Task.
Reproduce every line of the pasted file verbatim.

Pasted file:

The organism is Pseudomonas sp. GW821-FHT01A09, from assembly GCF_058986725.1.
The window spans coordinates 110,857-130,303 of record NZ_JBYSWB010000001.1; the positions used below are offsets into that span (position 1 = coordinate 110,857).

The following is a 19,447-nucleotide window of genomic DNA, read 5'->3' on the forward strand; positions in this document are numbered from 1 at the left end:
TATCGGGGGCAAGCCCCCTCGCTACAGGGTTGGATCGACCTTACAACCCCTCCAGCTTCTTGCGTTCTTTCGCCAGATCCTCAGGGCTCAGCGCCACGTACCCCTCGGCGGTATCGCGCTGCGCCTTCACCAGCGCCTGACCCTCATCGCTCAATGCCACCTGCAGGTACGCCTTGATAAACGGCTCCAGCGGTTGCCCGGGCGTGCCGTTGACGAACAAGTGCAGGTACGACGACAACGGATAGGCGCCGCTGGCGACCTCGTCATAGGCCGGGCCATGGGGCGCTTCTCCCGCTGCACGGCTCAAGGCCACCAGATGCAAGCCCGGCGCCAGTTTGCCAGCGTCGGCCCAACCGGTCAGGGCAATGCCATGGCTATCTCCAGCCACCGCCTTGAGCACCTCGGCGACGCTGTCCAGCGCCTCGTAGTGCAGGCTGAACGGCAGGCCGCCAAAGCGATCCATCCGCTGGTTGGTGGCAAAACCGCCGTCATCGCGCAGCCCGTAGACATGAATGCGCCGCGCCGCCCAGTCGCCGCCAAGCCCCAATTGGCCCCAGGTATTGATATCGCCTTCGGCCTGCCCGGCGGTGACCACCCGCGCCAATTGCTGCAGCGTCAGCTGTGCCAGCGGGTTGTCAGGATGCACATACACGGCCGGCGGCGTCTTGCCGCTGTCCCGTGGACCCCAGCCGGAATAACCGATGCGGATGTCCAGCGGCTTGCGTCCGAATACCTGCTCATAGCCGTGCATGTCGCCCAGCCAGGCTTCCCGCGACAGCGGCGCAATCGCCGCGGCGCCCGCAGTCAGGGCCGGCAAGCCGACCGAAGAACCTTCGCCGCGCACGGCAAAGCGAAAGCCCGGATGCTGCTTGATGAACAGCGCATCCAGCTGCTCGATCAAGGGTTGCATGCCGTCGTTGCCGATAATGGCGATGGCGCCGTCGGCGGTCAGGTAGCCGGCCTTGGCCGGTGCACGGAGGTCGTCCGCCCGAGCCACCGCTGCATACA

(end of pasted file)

The organism is Pseudomonas sp. GW821-FHT01A09, from assembly GCF_058986725.1.
The window spans coordinates 110,857-130,303 of record NZ_JBYSWB010000001.1; the positions used below are offsets into that span (position 1 = coordinate 110,857).

The following is a 19,447-nucleotide window of genomic DNA, read 5'->3' on the forward strand; positions in this document are numbered from 1 at the left end:
TATCGGGGGCAAGCCCCCTCGCTACAGGGTTGGATCGACCTTACAACCCCTCCAGCTTCTTGCGTTCTTTCGCCAGATCCTCAGGGCTCAGCGCCACGTACCCCTCGGCGGTATCGCGCTGCGCCTTCACCAGCGCCTGACCCTCATCGCTCAATGCCACCTGCAGGTACGCCTTGATAAACGGCTCCAGCGGTTGCCCGGGCGTGCCGTTGACGAACAAGTGCAGGTACGACGACAACGGATAGGCGCCGCTGGCGACCTCGTCATAGGCCGGGCCATGGGGCGCTTCTCCCGCTGCACGGCTCAAGGCCACCAGATGCAAGCCCGGCGCCAGTTTGCCAGCGTCGGCCCAACCGGTCAGGGCAATGCCATGGCTATCTCCAGCCACCGCCTTGAGCACCTCGGCGACGCTGTCCAGCGCCTCGTAGTGCAGGCTGAACGGCAGGCCGCCAAAGCGATCCATCCGCTGGTTGGTGGCAAAACCGCCGTCATCGCGCAGCCCGTAGACATGAATGCGCCGCGCCGCCCAGTCGCCGCCAAGCCCCAATTGGCCCCAGGTATTGATATCGCCTTCGGCCTGCCCGGCGGTGACCACCCGCGCCAATTGCTGCAGCGTCAGCTGTGCCAGCGGGTTGTCAGGATGCACATACACGGCCGGCGGCGTCTTGCCGCTGTCCCGTGGACCCCAGCCGGAATAACCGATGCGGATGTCCAGCGGCTTGCGTCCGAATACCTGCTCATAGCCGTGCATGTCGCCCAGCCAGGCTTCCCGCGACAGCGGCGCAATCGCCGCGGCGCCCGCAGTCAGGGCCGGCAAGCCGACCGAAGAACCTTCGCCGCGCACGGCAAAGCGAAAGCCCGGATGCTGCTTGATGAACAGCGCATCCAGCTGCTCGATCAAGGGTTGCATGCCGTCGTTGCCGATAATGGCGATGGCGCCGTCGGCGGTCAGGTAGCCGGCCTTGGCCGGTGCACGGAGGTCGTCCGCCCGAGCCACCGCTGCATACA